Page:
After three years, endovascular repair of abdominal aortic aneurysm linked to higher mortality
THURSDAY, Sept. 3, 2015 (HealthDay News) — Endovascular (EVAR) repair of abdominal aortic aneurysm is associated with a survival advantage for three years, according to a study published online Sept. 2 in JAMA Surgery.
David C. Chang, Ph.D., M.P.H., M.B.A., from Massachusetts General Hospital in Boston, and colleagues examined the long-term outcomes of EVAR versus open repair on a population level in an observational study. Data from the longitudinally linked California Office of Statewide Health Planning and Development inpatient database from 2001 to 2009 were analyzed. Data were included for 23,670 patients, 52 percent of whom received EVAR repair.
The researchers observed improved 30-day outcomes (all-cause mortality, readmission, surgical site infection, pneumonia, and sepsis) with EVAR repair; in addition, survival was significantly improved until three years postoperatively. For patients who underwent an EVAR repair, mortality was higher after three years. On adjusted analysis, there was no significant difference noted in long-term mortality for the entire cohort (hazard ratio, 0.99; 95 percent confidence interval, 0.94 to 1.04; P = 0.64). EVAR repair correlated with a significantly increased rate of reinterventions and abdominal aortic aneurysm late ruptures.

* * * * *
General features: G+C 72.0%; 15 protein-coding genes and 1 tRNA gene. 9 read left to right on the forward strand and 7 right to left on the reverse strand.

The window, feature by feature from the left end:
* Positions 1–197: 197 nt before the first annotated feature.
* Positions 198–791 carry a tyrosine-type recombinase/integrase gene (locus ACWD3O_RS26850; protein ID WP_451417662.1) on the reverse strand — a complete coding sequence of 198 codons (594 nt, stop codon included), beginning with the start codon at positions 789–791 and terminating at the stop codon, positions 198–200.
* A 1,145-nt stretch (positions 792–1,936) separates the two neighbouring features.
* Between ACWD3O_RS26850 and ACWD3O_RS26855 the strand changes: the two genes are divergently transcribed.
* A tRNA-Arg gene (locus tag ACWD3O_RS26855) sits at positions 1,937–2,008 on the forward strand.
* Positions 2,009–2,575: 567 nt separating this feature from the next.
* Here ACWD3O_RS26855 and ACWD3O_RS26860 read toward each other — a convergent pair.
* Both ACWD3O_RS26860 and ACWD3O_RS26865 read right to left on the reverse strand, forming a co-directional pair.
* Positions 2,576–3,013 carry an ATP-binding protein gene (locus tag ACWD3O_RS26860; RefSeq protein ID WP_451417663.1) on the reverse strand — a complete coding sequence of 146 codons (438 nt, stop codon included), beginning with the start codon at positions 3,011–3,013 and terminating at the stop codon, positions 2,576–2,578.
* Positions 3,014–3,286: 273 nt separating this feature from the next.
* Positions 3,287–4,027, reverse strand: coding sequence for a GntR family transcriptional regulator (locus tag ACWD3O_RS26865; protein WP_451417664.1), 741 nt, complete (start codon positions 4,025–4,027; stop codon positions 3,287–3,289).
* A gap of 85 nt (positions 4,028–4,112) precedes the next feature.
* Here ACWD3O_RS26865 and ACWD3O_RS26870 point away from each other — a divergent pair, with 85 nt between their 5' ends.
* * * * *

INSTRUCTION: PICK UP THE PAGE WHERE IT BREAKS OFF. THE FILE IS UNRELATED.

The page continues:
“The survival advantage for EVAR repair in a statewide population is maintained for three years,” the authors write. “After three years, EVAR repair was associated with higher mortality; however, these mortality differences did not reach statistical significance over the entire study period.”
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